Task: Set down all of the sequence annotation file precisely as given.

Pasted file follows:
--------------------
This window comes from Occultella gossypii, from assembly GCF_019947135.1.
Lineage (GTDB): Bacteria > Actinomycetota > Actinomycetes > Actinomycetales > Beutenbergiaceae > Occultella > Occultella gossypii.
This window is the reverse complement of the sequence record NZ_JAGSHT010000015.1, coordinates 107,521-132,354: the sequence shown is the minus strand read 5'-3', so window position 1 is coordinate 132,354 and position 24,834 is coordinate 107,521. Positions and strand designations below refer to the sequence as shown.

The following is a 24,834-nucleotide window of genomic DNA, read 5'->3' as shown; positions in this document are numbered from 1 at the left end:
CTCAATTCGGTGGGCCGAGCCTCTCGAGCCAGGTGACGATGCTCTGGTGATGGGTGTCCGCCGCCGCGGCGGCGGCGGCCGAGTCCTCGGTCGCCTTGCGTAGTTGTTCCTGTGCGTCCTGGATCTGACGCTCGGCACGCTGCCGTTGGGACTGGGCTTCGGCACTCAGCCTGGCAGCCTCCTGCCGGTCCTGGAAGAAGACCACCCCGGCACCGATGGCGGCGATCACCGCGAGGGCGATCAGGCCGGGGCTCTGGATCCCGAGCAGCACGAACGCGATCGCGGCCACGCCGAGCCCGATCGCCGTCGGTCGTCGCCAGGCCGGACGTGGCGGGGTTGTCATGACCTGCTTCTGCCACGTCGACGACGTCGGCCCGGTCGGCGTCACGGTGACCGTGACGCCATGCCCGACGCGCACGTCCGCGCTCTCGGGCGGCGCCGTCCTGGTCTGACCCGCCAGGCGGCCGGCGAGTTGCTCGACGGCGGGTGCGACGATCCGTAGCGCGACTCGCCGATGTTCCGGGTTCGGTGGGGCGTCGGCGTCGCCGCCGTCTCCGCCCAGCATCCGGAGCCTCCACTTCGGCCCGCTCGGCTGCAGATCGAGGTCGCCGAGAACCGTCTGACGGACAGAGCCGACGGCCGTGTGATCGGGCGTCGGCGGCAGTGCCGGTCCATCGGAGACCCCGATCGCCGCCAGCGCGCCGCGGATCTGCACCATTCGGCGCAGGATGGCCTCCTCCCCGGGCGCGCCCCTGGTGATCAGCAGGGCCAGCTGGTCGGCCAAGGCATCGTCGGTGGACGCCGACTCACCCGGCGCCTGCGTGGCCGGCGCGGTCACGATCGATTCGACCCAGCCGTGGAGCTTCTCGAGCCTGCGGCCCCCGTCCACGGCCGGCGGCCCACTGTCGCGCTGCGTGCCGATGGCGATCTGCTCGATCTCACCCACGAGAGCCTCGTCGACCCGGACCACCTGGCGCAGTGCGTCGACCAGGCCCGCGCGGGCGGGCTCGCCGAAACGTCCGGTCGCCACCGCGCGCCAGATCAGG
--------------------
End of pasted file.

This window comes from Occultella gossypii, from assembly GCF_019947135.1.
Lineage (GTDB): Bacteria > Actinomycetota > Actinomycetes > Actinomycetales > Beutenbergiaceae > Occultella > Occultella gossypii.
This window is the reverse complement of the sequence record NZ_JAGSHT010000015.1, coordinates 107,521-132,354: the sequence shown is the minus strand read 5'-3', so window position 1 is coordinate 132,354 and position 24,834 is coordinate 107,521. Positions and strand designations below refer to the sequence as shown.

The following is a 24,834-nucleotide window of genomic DNA, read 5'->3' as shown; positions in this document are numbered from 1 at the left end:
CTCAATTCGGTGGGCCGAGCCTCTCGAGCCAGGTGACGATGCTCTGGTGATGGGTGTCCGCCGCCGCGGCGGCGGCGGCCGAGTCCTCGGTCGCCTTGCGTAGTTGTTCCTGTGCGTCCTGGATCTGACGCTCGGCACGCTGCCGTTGGGACTGGGCTTCGGCACTCAGCCTGGCAGCCTCCTGCCGGTCCTGGAAGAAGACCACCCCGGCACCGATGGCGGCGATCACCGCGAGGGCGATCAGGCCGGGGCTCTGGATCCCGAGCAGCACGAACGCGATCGCGGCCACGCCGAGCCCGATCGCCGTCGGTCGTCGCCAGGCCGGACGTGGCGGGGTTGTCATGACCTGCTTCTGCCACGTCGACGACGTCGGCCCGGTCGGCGTCACGGTGACCGTGACGCCATGCCCGACGCGCACGTCCGCGCTCTCGGGCGGCGCCGTCCTGGTCTGACCCGCCAGGCGGCCGGCGAGTTGCTCGACGGCGGGTGCGACGATCCGTAGCGCGACTCGCCGATGTTCCGGGTTCGGTGGGGCGTCGGCGTCGCCGCCGTCTCCGCCCAGCATCCGGAGCCTCCACTTCGGCCCGCTCGGCTGCAGATCGAGGTCGCCGAGAACCGTCTGACGGACAGAGCCGACGGCCGTGTGATCGGGCGTCGGCGGCAGTGCCGGTCCATCGGAGACCCCGATCGCCGCCAGCGCGCCGCGGATCTGCACCATTCGGCGCAGGATGGCCTCCTCCCCGGGCGCGCCCCTGGTGATCAGCAGGGCCAGCTGGTCGGCCAAGGCATCGTCGGTGGACGCCGACTCACCCGGCGCCTGCGTGGCCGGCGCGGTCACGATCGATTCGACCCAGCCGTGGAGCTTCTCGAGCCTGCGGCCCCCGTCCACGGCCGGCGGCCCACTGTCGCGCTGCGTGCCGATGGCGATCTGCTCGATCTCACCCACGAGAGCCTCGTCGACCCGGACCACCTGGCGCAGTGCGTCGACCAGGCCCGCGCGGGCGGGCTCGCCGAAACGTCCGGTCGCCACCGCGCGCCAGATCAGG